With lounging footwear the norm for the past year and a half, killer heels appear to be another casualty of the pandemic.
Actually, in the Philippines, the compulsory wearing of high heels for work in some establishments had already been banned since 2017, so Philippine shoe designers and manufacturers already had a head start in adjusting to the new normal.
The recent fall-winter fashion shows look forward to dressing up again after the vaccine rollout, but many of summer’s slippers, slip-ons and sandals still remain. If heels are in the picture, they’re usually in the form of more comfortable kitten heels, flatforms or chunky heels.
Now that your feet have been so used to pampering, you’re probably wondering why you were even suffering with stilettos all those years. What is it about high heels that made them so desirable and indispensable in the past?
Who wore them first?
Heels were actually first worn by men in 10th-century Persia for horse riding to ensure that their feet stayed in the stirrups. Since horses were expensive to maintain, wearing heels was indicative of wealth, making them status symbols. When they were introduced in Europe, the prestige remained since only someone who did not have to do physical labor could afford to wear such impractical, extravagant shoes — someone like the Pope, who enjoyed wearing red-heeled shoes in the 11th century.
In the medieval period, both men and women took to wearing platform shoes to raise themselves from the filth in the streets. The chopines of the late 15th to early 17th centuries went up to a towering 76 cms high in Venice, requiring the elite to bring maids to use as human as crutches.
By the time King Louis XIV wore heels, it became a fashion trend among the French nobility, who outdid one another in height, prompting authorities to regulate the height of the heel based on rank.
From the mid to the late 17th century, women got in on the action, resulting in the distinction made between their version, which had thinner heels, as opposed to the thicker ones of men.
Heels actually went out of fashion during the French Revolution when both sexes turned to flats to dissociate themselves from royalty. They returned in the 19th century but strictly for ladies, since concepts from the Enlightenment considered them irrational and “better left to women.”
From this time, heels came to be regarded as hyper-feminine and became the object of erotica that the early pornographic photographers capitalized on.
In the 20th century, World War II saw the proliferation of pin-up posters with women pictured in heels, further reinforcing the association of the shoe style with female sexuality.
With the technological advances of the 1950s, the ultimate high-heel shoe, the stiletto, was born. It swept the celebrity world and heralded the global golden age of high heels. It came to be regarded as a sex symbol, with ’60s men’s magazines like Playboy using heels to portray women in a sexual way, leading to the feminism of the 1970s, which viewed high heels as part of “dressing up to please men.”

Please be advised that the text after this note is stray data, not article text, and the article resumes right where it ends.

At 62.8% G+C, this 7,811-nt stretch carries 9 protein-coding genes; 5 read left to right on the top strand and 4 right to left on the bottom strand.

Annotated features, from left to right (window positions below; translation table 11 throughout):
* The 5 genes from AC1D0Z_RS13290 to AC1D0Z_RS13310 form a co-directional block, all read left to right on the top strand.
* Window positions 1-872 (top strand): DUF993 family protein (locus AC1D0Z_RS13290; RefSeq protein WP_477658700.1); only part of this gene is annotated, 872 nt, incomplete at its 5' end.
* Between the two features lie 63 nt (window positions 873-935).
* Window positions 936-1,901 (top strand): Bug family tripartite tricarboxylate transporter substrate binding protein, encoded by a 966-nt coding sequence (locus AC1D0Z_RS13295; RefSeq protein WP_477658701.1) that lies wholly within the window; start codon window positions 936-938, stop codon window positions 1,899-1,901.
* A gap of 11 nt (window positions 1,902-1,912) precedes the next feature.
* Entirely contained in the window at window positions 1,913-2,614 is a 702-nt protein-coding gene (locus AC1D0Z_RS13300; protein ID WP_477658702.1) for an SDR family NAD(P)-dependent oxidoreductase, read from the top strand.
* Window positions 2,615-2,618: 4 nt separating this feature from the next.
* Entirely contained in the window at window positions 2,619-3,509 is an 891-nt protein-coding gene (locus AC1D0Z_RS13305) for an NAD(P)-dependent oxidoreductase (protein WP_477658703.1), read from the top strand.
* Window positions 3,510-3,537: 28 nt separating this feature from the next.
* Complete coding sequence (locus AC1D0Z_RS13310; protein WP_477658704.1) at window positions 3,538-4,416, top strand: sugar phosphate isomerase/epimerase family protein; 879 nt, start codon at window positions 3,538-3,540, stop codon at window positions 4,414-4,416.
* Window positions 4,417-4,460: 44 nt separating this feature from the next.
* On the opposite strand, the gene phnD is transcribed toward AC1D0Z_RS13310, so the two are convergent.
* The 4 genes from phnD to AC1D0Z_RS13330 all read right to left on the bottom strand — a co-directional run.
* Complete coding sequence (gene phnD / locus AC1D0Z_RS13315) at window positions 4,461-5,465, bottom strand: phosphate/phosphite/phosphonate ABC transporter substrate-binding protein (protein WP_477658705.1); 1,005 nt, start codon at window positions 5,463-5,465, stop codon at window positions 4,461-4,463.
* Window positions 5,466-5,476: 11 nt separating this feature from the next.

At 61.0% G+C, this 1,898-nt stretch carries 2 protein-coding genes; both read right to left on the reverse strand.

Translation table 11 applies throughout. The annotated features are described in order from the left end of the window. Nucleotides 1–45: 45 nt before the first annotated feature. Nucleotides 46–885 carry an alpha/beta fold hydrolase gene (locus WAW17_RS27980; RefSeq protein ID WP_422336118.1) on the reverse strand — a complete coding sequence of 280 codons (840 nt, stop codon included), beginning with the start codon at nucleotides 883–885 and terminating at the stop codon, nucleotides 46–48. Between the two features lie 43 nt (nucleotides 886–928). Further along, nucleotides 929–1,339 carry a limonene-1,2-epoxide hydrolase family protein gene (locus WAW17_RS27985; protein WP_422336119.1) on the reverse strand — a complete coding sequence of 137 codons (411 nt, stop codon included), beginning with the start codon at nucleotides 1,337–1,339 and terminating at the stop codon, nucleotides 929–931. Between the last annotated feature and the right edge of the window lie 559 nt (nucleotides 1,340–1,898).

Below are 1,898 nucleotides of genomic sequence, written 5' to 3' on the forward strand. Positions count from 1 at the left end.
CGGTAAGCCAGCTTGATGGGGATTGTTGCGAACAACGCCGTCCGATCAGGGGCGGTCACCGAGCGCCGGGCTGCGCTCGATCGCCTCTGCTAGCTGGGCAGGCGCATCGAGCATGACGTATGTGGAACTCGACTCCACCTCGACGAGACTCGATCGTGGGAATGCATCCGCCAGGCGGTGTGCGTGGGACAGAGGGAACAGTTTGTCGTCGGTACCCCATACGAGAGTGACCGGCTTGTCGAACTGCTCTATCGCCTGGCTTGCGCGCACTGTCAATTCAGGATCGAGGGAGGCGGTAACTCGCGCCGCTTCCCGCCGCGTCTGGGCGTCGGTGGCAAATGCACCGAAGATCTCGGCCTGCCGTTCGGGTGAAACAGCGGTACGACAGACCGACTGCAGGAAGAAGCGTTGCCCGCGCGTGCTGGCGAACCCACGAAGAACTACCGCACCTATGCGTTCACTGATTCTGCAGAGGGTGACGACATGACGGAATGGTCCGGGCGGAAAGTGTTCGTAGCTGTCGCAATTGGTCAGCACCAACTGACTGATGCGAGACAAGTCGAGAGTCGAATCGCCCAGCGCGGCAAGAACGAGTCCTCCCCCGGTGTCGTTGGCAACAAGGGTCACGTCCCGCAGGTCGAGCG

The ’80s saw their revival again with empowered stars like Madonna using them as fashion statements to please themselves. They very much stayed in the ’90s and noughties as designers explored various incarnations, from the 10-inch platforms of Vivienne Westwood that caused Naomi Campbell to fall on the runway in 1993, to the 12-inch Alexander McQueen heels worn by Heidi Klum in 2003.
You have to admit that, aside from adding height, heels add a desired stretch to the leg and a posture that makes you feel like you could rule the world. They also bring a certain upright look of “alertness” that has even made them required work wear for some business establishments — a controversial policy that was met with protests all over the world.
The Canadian province of British Columbia banned the imposition of heels in the workplace in April 2017, followed by the Philippines in September. And rightly so, since studies have shown that high heels do cause injury and pain with prolonged use.
Which brings us to pandemic times, when self-care and wellness are more important than ever before. Sensible shoes that we are comfortable in and suit our lifestyle, not to mention those that are ideal for maintaining a sound, healthy body, are the fashionable ones today.
Slip-ons are here to stay, with the ease of going from home lounging to rushing out for errands. Chunky ones, ready to tackle the outdoors, were seen at Hermès in the form of clogs and at JW Anderson with a heavy chain accent. For Filipino artisanal-grade footwear, there’s Mara Pińon’s whimsical Tarsimacho in raffia abaca.
Loafers have a nostalgic, preppy vibe from days at school. Tod’s and Loewe have elevated versions of them. Go artisanal with Risque’s version with a carved heel from Paete.
For some height without the pain, go for flatform sandals in cool geometrics from UK brand Neous or in espadrilles from Aishe Fashion with artisan work from Laguna.
Mules will take you from WFH to necessary trips outside without looking like you came from the bedroom, thanks to Philippine-crafted witty designs from Mara Piñon and embroidered Orientalia from Midrab.ph.
There are also hybrid versions: a loafer mule from JW Anderson and brogue mules from Stride Collective, handcrafted by Marikina shoemakers.
Kitten heels have a dressed-up, polished look while still maintaining comfort. To make them even more comfortable, Alessandro Michele at Gucci had the models stepping on the slingbacks to make them more casual and relaxed like mules. Mara Piñon’s Miss Veneble kitten heels are easy slip-ons that can go from day to evening.